What Goes into Homemade Dog Food?

Your pooch can eat a lot of the same stuff you cook for yourself.
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Homemade dog food isn't about throwing together various ingredients that you think are healthy; it's about creating a balanced diet for your pup using quality ingredients. With homemade food you know exactly what your pup is eating, and it can be a healthy alternative to bagged dog foods.

The Controversy

Before getting started on making homemade dog food, understand the different controversies surrounding the movement. Countless experts and veterinarians are on each side of the matter: some say it's healthy and others warn against it. Those for it say it's a better way to give your dog natural, healthy ingredients that lead to a healthy life. Those against it warn that it's very difficult to create a well-balanced diet for your dog and that commercially available foods are already well-balanced. Before taking on the mission of cooking your dog's meals, talk to your vet about what your individual pooch needs in his diet.


Protein is the main ingredient in homemade dog foods, and should be the main ingredient in a commercial dog food you feed. Dogs get most of their energy from the protein in their food. Meat-based and other sources of protein should make up approximately 25 to 50 percent of the total volume, according to David McCluggage, DVM in his article "Feeding Your Dog." Lean meats and poultry are among the best options, including chicken, lean turkey, certain fishes such as salmon and the leanest of beef cuts. Cooked eggs are an ideal and tasty source of protein for homemade dog foods or even as a snack.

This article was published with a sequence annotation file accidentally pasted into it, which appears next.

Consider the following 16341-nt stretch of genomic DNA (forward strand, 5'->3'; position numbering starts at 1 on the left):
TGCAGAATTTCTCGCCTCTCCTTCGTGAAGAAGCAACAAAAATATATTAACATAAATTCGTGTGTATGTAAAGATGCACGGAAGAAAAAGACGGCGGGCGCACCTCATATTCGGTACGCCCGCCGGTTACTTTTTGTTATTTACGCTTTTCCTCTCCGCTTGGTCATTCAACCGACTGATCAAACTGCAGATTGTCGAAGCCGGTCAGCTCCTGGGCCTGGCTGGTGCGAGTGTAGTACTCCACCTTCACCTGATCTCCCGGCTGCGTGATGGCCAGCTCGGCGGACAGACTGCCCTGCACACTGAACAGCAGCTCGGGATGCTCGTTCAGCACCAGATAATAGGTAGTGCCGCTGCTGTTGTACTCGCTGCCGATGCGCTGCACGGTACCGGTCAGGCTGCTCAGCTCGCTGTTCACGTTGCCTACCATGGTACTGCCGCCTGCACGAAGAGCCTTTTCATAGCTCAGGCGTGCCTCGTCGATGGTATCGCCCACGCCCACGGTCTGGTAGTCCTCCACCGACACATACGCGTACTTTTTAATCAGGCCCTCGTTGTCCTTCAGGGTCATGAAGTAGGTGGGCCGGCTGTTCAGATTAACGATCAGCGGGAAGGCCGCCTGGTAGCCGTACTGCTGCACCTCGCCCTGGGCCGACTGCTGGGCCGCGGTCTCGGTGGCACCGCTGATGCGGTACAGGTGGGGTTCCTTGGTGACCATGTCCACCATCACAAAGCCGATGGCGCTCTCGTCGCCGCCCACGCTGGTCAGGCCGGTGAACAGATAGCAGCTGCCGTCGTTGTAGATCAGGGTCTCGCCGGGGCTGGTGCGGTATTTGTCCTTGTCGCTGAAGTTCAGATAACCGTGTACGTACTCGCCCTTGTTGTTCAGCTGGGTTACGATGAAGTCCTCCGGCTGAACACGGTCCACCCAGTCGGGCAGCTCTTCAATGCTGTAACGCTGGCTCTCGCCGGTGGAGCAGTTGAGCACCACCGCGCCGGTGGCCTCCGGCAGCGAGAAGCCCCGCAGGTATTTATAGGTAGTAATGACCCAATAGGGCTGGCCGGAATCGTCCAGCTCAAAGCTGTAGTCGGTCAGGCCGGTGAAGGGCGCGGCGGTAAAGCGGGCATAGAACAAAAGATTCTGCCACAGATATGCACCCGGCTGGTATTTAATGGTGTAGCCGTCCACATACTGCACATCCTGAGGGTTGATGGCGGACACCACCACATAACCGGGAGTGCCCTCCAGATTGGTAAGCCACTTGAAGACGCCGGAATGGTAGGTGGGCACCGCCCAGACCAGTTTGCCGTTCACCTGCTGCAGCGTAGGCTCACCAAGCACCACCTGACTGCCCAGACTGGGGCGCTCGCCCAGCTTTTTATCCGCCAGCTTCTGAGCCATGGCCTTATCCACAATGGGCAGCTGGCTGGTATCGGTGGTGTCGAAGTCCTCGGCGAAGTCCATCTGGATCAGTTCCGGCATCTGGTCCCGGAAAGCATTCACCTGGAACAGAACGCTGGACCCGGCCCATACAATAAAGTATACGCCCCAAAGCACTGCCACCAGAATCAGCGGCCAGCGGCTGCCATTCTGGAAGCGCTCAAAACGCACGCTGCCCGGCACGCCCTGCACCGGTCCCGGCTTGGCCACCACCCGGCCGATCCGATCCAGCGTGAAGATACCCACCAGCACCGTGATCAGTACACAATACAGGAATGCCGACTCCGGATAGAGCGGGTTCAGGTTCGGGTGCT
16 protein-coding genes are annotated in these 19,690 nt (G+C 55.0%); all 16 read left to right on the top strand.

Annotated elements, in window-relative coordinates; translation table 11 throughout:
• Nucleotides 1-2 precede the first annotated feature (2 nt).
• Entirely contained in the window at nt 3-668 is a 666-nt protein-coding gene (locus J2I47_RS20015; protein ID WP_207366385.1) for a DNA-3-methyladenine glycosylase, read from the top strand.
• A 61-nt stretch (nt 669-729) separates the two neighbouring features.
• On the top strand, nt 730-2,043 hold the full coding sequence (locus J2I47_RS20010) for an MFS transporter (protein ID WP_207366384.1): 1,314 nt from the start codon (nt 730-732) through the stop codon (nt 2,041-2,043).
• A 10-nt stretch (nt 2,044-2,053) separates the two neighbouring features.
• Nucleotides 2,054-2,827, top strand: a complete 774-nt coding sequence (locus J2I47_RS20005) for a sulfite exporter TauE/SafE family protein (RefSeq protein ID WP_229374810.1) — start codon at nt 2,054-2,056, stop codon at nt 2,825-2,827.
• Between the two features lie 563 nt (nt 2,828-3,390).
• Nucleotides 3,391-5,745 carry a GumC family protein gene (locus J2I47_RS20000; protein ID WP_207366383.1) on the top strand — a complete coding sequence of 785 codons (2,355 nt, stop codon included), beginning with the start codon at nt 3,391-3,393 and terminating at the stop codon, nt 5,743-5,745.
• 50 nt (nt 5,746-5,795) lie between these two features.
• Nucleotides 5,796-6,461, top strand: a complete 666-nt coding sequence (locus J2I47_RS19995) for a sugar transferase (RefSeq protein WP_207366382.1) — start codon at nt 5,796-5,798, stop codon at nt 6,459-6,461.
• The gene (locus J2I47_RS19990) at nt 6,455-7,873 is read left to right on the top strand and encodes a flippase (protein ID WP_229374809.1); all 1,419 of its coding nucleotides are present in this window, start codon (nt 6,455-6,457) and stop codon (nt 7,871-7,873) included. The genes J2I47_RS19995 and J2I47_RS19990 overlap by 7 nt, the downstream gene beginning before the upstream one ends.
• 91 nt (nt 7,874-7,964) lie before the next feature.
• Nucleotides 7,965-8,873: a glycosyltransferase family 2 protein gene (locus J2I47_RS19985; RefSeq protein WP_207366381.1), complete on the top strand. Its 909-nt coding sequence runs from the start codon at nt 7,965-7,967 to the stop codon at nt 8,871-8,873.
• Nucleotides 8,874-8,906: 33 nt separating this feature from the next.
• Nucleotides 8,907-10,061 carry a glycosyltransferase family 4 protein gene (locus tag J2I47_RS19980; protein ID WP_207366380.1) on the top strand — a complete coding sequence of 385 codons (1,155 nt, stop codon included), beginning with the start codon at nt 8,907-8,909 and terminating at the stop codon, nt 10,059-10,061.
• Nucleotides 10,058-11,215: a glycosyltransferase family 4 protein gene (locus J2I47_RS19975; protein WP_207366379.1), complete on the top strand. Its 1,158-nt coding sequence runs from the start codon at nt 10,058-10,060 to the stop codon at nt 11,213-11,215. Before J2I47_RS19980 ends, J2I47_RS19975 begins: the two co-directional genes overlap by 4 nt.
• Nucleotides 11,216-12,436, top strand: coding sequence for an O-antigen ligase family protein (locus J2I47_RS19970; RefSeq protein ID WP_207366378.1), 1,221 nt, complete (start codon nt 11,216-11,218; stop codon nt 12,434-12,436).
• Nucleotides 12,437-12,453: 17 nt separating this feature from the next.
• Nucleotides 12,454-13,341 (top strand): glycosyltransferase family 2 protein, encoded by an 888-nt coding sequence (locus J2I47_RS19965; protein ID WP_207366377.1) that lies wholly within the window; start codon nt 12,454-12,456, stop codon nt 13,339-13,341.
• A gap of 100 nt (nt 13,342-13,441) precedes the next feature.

Grains and Carbs

Grains add variety, but are also a source of carbohydrates. Too many carbohydrates can lead to obesity and may also cause problems with your pup's blood sugar levels. While white rice is starchier than other rices, it can greatly improve digestive problems in your pooch. Barley, whole grain rice and brown rice are also acceptable. As for other carbohydrate sources, consider sweet potatoes, which they're inexpensive and readily devoured by most pooches. Cooked pasta is another choice. Feed these sparingly.

Veggies and Variety

Dogs tend to love vegetables, so many veggies are added into homemade dog foods and commercial dog foods alike. Green beans, peas, carrots, broccoli and various squashes are all great additions to homemade dog foods. Veggies also add numerous vitamins and minerals that benefit your pooch in several ways. Other options for variety include low-fat dairy foods such as low-fat cottage cheese. Some dogs are lactose-intolerant, however, so feed sparingly until you are sure your pooch can handle it. Feeding home-cooked meals to your pooch with a kibble supplement is another way to add variety and also ensure a balanced diet.